By Justin Taylor
The production of wine around the world is full of unique practices between the cellar and the final product. Many are special to certain geographic regions and others are special to particular grape varietals a winery is working with. The ultimate expression of region, varietal, and vintage can be achieved in numerous ways depending on the base or stock wines available to a winemaker. In order to heighten your understanding of what that wine label is trying to tell you while shopping, I would like to point out a few details about wine style labeling.
The technique of blending wines in the cellar is nothing new to the wine world. The wines of Bordeaux, the Rhone, Hungary, Italy, and even Champagne involve wine blending to achieve the style desired by the winemaker. Many of the principles behind wine blending show that single lots of wine can be good on their own, but elevated and accented when blended with wines made from different grapes and possibly even vintages. In order to regulate a winemaker’s decisions at the blending table, country and regional regulations permit specified percentages of different wines in the final blend when using specific label designations.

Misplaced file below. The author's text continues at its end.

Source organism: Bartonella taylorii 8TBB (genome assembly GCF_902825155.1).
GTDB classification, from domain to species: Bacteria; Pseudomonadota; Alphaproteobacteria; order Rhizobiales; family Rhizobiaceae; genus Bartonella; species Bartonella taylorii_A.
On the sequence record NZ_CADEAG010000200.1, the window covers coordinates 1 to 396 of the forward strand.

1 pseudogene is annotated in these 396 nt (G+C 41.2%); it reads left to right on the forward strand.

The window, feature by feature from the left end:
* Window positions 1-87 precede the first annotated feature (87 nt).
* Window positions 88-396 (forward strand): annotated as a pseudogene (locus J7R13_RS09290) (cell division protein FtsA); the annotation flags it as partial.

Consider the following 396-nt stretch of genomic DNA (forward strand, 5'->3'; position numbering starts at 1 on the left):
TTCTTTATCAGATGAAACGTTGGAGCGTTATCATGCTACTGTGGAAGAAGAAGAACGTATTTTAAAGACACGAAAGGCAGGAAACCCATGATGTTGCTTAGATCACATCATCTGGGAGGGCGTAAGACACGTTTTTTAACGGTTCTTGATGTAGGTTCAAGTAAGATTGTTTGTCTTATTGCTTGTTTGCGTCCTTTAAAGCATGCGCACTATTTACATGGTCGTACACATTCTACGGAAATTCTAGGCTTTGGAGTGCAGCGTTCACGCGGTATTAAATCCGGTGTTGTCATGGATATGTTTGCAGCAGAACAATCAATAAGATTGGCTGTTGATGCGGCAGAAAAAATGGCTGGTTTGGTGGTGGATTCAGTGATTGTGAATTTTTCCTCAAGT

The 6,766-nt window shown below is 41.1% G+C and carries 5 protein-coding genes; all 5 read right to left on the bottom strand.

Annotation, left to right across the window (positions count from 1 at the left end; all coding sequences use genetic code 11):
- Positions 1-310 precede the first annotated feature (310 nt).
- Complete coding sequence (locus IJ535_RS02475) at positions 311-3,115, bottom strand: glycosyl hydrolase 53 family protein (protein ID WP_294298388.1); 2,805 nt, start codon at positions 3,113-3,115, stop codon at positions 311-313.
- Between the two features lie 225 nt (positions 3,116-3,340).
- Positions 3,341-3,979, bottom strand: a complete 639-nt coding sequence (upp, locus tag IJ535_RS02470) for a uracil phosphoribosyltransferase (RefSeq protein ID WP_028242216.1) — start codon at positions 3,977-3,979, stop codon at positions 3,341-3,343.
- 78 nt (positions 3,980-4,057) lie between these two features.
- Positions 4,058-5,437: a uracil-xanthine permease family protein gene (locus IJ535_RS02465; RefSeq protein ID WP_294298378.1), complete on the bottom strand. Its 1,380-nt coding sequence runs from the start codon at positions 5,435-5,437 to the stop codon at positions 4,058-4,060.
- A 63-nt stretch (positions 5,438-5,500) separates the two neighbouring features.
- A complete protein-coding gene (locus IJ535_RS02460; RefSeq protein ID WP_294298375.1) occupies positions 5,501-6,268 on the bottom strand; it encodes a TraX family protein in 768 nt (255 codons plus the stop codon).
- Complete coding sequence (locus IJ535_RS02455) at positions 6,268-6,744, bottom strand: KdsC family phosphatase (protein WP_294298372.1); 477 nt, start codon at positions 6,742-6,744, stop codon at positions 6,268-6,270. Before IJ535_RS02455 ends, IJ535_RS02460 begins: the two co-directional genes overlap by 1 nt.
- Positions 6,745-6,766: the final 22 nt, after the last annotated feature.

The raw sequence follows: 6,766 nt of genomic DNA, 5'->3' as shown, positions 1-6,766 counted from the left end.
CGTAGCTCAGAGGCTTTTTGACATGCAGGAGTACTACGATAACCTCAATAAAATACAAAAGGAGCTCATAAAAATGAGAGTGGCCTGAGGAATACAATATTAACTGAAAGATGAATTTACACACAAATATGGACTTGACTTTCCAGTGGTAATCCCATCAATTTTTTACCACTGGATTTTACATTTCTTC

In the United States for example, we must use 75% of one particular varietal in order to put that on the label of a wine. This means that the remaining 25% of a particular blend could be composed of different grapes than what is listed. A similar rule applies for vintage where 85% of a wine must be from a designated year, permitting the other 15% to be from older or younger vintages. These are just examples, but imagine all of the depth and complexity that can be created in a wine blended by only these two guidelines!
The answer to the most recent Wine and Vine trivia about sur lie aging, or aging “on the lees”, refers to a process seen generally with white wines that are fermented in a barrel, and left in contact with lees, or dormant yeast cells, during aging. This is very popular with wines of Burgundy and Muscadet from the Loire Valley in France. Trivia for next issue: How many different varietals are permitted in the blend of red wines from the French region of Châteauneuf-du-Pape?